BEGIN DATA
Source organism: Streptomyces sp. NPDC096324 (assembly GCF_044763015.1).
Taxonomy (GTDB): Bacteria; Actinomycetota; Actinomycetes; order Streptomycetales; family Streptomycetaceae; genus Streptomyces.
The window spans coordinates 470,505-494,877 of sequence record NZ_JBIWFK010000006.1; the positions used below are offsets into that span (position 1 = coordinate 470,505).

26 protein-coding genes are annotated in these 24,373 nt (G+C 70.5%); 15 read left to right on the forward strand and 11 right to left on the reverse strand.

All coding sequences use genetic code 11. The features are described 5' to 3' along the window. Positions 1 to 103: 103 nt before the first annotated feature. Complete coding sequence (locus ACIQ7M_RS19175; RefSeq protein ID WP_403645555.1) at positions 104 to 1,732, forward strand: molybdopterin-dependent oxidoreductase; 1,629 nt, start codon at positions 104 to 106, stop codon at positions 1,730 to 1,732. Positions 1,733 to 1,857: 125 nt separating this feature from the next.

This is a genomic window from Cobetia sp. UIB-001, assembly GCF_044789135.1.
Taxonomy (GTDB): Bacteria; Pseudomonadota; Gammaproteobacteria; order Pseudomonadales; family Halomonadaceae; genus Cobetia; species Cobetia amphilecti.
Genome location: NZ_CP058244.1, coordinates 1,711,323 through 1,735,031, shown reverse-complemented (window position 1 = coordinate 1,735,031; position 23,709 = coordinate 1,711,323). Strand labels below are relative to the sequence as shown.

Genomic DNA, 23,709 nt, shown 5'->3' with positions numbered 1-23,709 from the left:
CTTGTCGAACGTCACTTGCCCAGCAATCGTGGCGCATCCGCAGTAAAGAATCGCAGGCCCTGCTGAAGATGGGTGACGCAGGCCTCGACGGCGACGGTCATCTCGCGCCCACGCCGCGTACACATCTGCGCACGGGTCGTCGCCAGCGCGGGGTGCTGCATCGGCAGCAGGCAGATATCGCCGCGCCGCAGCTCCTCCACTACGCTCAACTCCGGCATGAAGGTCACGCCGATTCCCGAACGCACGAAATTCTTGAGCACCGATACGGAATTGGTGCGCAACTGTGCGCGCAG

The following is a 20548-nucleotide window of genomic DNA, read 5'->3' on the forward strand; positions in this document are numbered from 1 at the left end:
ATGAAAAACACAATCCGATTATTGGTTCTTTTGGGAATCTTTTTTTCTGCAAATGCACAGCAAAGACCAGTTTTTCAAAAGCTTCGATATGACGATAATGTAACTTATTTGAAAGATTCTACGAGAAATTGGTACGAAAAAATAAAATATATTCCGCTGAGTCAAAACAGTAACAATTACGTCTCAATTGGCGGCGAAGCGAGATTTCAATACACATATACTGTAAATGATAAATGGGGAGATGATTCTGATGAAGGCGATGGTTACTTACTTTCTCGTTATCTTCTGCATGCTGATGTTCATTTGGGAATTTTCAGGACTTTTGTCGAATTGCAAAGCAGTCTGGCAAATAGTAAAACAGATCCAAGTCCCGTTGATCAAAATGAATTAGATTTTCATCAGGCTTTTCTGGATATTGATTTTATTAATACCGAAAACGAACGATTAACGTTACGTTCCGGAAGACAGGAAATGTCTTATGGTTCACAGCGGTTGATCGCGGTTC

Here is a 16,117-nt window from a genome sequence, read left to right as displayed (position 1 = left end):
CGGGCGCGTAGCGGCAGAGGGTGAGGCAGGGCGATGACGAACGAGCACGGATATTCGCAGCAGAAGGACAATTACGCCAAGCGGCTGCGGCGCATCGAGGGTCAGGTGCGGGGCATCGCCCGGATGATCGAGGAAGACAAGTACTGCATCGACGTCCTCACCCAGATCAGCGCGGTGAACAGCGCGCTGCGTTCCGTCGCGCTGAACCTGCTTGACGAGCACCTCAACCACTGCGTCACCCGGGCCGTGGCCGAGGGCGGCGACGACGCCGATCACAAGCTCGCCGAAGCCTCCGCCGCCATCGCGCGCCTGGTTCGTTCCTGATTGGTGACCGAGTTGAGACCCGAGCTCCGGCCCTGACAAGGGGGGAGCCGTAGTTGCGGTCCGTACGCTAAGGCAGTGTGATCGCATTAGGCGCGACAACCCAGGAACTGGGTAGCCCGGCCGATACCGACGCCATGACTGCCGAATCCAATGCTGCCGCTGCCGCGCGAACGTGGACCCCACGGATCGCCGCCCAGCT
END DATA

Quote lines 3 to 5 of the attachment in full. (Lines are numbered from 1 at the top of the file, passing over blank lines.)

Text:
The window spans coordinates 470,505-494,877 of sequence record NZ_JBIWFK010000006.1; the positions used below are offsets into that span (position 1 = coordinate 470,505).

26 protein-coding genes are annotated in these 24,373 nt (G+C 70.5%); 15 read left to right on the forward strand and 11 right to left on the reverse strand.

All coding sequences use genetic code 11. The features are described 5' to 3' along the window. Positions 1 to 103: 103 nt before the first annotated feature. Complete coding sequence (locus ACIQ7M_RS19175; RefSeq protein ID WP_403645555.1) at positions 104 to 1,732, forward strand: molybdopterin-dependent oxidoreductase; 1,629 nt, start codon at positions 104 to 106, stop codon at positions 1,730 to 1,732. Positions 1,733 to 1,857: 125 nt separating this feature from the next.